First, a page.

## Big idea – **stabilization**

In a counting problem, you may need to stabilize the number of cases. This means, by letting some of the variables change, one may fix the remaining cases.

This is the central idea in the following problem from American Mathematical Contest 8 (AMC 8, 2018, Problem 9).

### Problem

In a sign pyramid a cell gets a “+” if the two cells below it have the same sign, and it gets a “-” if the two cells below it have different signs. The diagram below illustrates a sign pyramid with four levels. How many possible ways are there to fill the four cells in the bottom row to produce a “+” at the top of the pyramid?

### Sequential Hints

(*How to use this discussion:* **Do not read the entire solution at one go. First, **read more on the **Key Idea, **then give the problem a try. **Next, **look into **Step 1 **and give it another try and so on.)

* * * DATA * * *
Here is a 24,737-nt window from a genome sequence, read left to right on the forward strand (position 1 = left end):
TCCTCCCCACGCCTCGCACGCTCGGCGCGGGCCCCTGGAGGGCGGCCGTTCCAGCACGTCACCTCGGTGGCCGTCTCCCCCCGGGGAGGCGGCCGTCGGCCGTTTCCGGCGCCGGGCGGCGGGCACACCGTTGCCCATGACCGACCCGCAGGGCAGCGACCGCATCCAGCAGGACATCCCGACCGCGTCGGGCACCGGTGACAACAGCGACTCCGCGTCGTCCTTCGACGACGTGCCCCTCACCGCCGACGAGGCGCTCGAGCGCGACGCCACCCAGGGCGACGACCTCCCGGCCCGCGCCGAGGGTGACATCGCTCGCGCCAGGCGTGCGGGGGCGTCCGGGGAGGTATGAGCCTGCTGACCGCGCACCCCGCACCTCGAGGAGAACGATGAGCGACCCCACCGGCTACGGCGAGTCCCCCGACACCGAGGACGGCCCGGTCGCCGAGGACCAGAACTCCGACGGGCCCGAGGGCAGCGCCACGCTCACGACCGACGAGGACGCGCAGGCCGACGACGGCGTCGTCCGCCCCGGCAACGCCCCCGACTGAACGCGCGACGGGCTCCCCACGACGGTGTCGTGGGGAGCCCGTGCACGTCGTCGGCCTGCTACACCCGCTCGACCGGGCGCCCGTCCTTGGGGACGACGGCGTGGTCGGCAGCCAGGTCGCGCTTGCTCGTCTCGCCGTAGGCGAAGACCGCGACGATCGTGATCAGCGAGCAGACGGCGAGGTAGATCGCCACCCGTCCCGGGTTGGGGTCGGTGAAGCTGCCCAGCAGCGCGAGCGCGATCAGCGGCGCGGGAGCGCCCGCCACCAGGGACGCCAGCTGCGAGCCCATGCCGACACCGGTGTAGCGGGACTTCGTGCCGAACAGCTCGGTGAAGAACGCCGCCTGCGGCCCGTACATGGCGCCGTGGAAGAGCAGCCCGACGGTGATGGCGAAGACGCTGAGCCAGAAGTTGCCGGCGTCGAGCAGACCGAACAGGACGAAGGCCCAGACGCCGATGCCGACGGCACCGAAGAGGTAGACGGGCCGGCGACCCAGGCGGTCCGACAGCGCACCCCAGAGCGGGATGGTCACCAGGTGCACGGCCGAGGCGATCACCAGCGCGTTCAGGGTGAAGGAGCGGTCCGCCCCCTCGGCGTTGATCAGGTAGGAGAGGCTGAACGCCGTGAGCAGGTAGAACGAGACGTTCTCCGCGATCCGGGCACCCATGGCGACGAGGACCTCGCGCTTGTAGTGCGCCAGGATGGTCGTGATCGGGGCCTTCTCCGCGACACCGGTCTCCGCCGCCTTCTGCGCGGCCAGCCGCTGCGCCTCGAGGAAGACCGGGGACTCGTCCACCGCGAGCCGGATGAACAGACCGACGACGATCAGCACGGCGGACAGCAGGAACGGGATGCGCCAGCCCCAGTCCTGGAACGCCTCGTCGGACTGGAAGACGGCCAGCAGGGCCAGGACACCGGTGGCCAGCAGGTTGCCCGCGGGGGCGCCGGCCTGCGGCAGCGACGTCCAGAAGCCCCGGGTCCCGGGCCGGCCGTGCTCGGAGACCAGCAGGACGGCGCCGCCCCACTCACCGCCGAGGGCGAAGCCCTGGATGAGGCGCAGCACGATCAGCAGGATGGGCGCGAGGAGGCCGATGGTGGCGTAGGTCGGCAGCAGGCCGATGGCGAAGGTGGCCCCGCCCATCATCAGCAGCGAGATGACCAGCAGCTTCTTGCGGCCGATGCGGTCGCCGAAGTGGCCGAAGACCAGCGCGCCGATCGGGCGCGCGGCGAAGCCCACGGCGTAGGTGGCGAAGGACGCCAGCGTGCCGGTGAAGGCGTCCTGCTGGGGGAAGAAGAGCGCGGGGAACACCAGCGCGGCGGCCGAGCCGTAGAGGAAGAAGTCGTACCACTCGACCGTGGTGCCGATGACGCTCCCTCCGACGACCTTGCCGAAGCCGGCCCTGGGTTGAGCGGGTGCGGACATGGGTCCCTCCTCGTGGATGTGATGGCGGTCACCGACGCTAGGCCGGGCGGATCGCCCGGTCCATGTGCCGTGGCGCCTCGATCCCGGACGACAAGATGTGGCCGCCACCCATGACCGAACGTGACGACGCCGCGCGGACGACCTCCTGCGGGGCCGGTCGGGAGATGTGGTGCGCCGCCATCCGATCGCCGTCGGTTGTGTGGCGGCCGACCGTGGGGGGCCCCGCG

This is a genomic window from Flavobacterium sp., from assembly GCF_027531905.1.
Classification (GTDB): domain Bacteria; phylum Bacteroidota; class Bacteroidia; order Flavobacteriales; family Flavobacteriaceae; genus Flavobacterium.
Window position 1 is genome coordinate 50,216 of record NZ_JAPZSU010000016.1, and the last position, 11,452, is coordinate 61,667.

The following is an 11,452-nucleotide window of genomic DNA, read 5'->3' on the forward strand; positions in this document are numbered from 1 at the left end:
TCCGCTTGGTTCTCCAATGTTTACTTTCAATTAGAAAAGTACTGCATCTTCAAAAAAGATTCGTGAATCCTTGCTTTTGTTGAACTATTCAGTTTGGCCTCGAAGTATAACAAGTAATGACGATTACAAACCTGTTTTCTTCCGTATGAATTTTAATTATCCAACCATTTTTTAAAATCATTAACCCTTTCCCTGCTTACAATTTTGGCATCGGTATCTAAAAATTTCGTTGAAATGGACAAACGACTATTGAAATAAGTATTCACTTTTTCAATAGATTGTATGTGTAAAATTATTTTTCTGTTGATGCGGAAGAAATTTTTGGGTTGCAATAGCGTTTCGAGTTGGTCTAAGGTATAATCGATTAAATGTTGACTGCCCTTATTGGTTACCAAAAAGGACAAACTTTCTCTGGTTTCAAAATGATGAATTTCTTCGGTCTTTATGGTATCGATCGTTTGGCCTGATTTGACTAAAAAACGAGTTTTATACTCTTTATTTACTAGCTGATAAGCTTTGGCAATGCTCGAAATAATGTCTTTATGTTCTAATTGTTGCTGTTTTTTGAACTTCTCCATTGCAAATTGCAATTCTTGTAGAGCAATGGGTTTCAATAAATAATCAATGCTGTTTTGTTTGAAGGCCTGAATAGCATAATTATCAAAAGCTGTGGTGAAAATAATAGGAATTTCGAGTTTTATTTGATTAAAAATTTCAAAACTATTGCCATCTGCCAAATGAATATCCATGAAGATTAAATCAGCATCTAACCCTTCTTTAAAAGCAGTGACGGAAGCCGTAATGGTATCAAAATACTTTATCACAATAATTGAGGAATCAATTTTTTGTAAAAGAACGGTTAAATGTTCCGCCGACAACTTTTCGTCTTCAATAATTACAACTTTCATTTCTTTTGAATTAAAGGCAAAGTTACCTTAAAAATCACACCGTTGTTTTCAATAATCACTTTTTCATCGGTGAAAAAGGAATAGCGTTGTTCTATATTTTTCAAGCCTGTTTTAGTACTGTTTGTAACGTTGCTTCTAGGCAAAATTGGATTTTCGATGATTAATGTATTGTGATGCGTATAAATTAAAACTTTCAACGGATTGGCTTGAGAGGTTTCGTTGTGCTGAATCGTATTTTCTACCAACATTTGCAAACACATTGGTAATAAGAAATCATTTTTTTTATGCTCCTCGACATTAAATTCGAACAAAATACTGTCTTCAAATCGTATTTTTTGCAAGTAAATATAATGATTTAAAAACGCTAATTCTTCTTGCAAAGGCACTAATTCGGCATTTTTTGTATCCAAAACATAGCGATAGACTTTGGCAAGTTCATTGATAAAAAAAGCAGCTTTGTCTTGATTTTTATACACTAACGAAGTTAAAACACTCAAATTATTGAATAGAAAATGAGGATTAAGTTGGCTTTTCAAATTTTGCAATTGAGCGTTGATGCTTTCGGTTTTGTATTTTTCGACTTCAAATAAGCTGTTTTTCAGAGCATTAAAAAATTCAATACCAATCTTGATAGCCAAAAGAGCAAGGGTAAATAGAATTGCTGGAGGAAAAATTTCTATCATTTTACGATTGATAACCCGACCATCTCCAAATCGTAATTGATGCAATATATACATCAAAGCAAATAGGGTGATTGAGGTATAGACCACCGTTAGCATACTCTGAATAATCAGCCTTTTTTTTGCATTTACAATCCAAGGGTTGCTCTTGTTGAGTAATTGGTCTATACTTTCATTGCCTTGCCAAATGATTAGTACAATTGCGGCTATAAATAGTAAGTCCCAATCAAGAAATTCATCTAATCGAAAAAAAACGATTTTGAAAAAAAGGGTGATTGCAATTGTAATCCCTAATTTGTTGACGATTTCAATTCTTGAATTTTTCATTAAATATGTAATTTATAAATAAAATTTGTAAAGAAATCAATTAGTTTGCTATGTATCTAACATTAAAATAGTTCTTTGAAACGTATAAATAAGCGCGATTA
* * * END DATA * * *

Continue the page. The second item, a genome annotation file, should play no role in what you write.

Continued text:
#### Hint 1

Start from the top! Fix the + sign at the top of the pyramid and try filling in the second row from left. Do you see any pattern?

(What happens if you plugin a + sign in the left most block of second row from top?)

#### Hint 2

If we fix a + sign in the left most block of second row from top, the other box must contain a + sign. (Why?)

On the other hand fixing a – sign in the left most block of second row from top will force the remaining block to contain – sign.

Thus by varying the left most block of the second row, we can fix the entire row.

**Will this work for the third row?**

#### Hint 3

In fact the same trick will work for third row.

Try this. Fix a plus sign in the first row. Then fix second row as well ( plus, plus **or** minus, minus).

Then try to plugin some sign in the third row’s first block. And check that the remaining two blocks get automatically fixed. This is precisely known as **stabilization**.

#### Final Hint

Thus, we should only worry about the first block of second, third and fourth. Fixing them fixes the entire row.

There are 2 choices for the first block of second row, 2 choices for first block of third row and 2 choices for first block of third row. Hence in total we have \( 2 \times 2 \times 2 = 8 \) cases.

Recommended book

Principles and Techniques in Combinatorics Kindle Edition by Chen Chuan-Chong

**Try chapter 1.**

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